Though a contract cannot impose the burdens of an obligation upon one who was not a party to it, it may impose a duty upon persons extraneous to the obligation not to interfere maliciously with its due performance. In a leading English case, Lumley v. Gye, 5 where a person induced a singer to break her contract with the manager of an opera house, and was sued by the manager for maliciously procuring the breach, it was argued (1) that an action would lie against one who procured the breach of any kind of contract; and (2) that, if that were not so, an action would lie, at any rate, for inducing a servant to quit the service of his master. The relation of master and servant has always been held to involve a right on the part of the master to sue any one who enticed away his servant, and so the court was called upon to answer two questions: Does an action lie for procuring a breach of any contract? If not, then does the exceptional rule applicable to the contract of master and servant apply to the manager of a theater and the actors whom he engages to perform? The majority of the court answered both questions in the affirmative, with the qualification that the inducement must be malicious. Later English cases have affirmed this decision, but upon the broad ground that it is an actionable wrong maliciously to induce another to break a contract.6 If the interference is used for the purpose of injuring the plaintiff or of benefiting the defendant at the expense of the plaintiff, the conduct is malicious. The same doctrine has been held by many courts in this country.7 On the other hand, some courts have held that the doctrine does not apply to other contracts than the contract beof Beatrice v. Thomas, 51 Neb. 740, 71 N. W. 731; post, p. 443. See "Contracts," Dec. Dig. (Key-No.) § 177; Cent. Dig. §§ 771-774.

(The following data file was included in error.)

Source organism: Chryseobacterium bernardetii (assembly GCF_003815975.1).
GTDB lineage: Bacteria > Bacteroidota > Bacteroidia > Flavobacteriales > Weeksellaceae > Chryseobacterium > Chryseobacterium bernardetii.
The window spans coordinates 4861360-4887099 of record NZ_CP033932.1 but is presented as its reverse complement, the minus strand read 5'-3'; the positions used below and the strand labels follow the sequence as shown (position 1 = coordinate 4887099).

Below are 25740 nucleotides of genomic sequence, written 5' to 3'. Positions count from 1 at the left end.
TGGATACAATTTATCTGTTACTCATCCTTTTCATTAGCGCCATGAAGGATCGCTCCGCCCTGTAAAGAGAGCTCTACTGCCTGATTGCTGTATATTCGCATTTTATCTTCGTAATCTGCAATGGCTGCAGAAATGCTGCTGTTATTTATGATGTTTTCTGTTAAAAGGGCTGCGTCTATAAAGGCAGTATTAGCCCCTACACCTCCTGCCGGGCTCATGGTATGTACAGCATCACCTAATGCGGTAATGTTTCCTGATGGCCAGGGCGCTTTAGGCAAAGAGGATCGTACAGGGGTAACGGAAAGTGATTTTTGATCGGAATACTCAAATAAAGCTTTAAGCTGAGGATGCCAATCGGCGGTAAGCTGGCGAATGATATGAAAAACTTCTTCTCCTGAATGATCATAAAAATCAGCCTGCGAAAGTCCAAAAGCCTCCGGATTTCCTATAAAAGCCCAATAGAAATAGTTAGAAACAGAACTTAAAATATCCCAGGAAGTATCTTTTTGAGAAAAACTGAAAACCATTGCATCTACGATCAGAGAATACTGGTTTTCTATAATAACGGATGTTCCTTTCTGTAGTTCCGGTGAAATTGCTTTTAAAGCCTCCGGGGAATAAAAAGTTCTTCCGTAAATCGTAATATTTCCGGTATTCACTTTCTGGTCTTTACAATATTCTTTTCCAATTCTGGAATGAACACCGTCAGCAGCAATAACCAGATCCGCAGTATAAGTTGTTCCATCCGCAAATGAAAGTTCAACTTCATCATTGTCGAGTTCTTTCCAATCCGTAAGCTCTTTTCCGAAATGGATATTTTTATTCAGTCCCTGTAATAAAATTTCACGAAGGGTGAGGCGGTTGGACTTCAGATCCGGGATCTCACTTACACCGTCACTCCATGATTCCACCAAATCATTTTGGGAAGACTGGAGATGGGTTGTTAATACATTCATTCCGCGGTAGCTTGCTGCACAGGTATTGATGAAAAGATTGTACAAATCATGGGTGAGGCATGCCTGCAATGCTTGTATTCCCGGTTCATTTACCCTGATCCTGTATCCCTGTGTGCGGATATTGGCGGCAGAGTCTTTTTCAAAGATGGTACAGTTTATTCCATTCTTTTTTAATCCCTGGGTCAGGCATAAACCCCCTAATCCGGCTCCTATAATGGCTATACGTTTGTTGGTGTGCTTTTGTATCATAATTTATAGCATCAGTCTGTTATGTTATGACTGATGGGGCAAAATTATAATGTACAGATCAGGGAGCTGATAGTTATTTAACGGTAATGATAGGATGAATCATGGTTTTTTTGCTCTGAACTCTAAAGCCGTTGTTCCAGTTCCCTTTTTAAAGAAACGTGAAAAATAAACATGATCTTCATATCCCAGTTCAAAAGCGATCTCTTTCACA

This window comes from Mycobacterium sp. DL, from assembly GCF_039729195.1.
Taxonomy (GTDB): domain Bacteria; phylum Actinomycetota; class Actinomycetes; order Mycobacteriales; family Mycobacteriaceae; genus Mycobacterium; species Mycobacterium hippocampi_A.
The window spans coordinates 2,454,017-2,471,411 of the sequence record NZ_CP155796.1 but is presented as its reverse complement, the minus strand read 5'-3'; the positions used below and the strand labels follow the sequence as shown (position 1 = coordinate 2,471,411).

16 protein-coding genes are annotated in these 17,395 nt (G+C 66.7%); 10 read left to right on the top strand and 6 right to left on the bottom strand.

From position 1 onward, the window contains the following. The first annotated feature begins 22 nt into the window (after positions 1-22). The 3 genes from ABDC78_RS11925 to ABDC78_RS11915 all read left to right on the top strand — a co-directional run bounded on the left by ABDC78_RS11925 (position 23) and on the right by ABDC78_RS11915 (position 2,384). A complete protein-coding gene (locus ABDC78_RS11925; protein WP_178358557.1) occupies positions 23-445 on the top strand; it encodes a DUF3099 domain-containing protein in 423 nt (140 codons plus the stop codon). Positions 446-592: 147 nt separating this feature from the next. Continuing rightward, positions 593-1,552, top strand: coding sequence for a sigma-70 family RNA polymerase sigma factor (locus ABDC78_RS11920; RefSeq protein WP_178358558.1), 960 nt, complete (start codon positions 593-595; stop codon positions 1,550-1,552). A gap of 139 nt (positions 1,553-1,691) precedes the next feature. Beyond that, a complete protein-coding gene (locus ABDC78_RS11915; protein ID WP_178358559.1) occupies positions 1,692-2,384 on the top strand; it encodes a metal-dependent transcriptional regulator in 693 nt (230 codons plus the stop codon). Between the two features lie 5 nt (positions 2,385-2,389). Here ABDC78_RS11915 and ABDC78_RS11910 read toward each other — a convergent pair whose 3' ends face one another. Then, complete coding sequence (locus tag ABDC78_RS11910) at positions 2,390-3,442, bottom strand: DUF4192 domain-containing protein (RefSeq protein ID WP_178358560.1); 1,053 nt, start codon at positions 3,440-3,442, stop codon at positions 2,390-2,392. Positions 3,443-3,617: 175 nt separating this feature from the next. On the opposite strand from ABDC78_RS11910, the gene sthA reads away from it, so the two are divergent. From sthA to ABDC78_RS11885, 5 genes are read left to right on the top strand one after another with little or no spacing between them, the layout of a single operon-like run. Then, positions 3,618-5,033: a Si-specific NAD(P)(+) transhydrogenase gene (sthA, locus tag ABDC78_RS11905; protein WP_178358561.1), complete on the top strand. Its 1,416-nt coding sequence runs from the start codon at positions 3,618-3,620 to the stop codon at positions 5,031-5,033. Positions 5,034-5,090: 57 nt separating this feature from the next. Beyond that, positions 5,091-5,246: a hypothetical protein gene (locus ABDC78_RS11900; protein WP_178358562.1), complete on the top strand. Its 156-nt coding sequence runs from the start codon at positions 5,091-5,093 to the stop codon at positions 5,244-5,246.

5 2 El. & Bl. 216. See "Contracts," Dec. Dig. (Key-No.) § 188; Cent. Dig. §§ 808-810.
6 Bowen v. Hall, 6 Q. B. Div. 339; Temperton v. Russell,  1 Q. B. 376. See "Torts" Dec. Dig. (Key-No.) § 12; Cent. Dig. § 18.
7 PERKINS v. PENDLETON, 90 Me. 166, 38 Atl. 96, 60 Am. St. Rep. 252, Throckmorton Cas. Contracts, 308; Walker v. Cronin, 107 Mass. 555; Jonos v. Stanly, 76 N. C. 355; Lucke v. Clothing Cutters, 77 Md. 396, 26 Atl. 505, 19 L. R. A. 408, 39 Am. St Rep. 421; Jones v. Blocker, 43 Ga. 331; Chipley v. Atkinson, 23 Fla. 206, 1 South. 934, 11 Am. St. Rep. 367; Haskins v. Roy-ster, 70 N. C. 601, 16 Am. Rep. 780; Angle v. Railroad Co., 151 U. S. 1, 14 Sup. Ct. 240, 38 L. Ed. 55; Van Horn v. Van Horn, 56 N. J. Law, 318, 28 Atl. 669; Morgan v. Andrews, 107 Mich. 33, 64 N. W. 869. And see Ensor v. Bolgiano, 67 Md. 190, 9 Atl. 529; Dudley v. Briggs, 141 Mass. 582, 6 N. B. 717, 55 Am. Rep. 494; Burgess v. Carpenter, 2 S. C. 7, 16 Am. Rep. 64.;; Doremus v. Hennessy, 176 I11. 608, 52 N. E. 924, 43 L. R. A. 797, 802, 63 Am. St Rep. 203. See "Torts," Dec Dig. (Key-No.) § 22; Cent. Dig. § 18.
tween master and servant.8 As to this contract, there is probably no conflict at all.9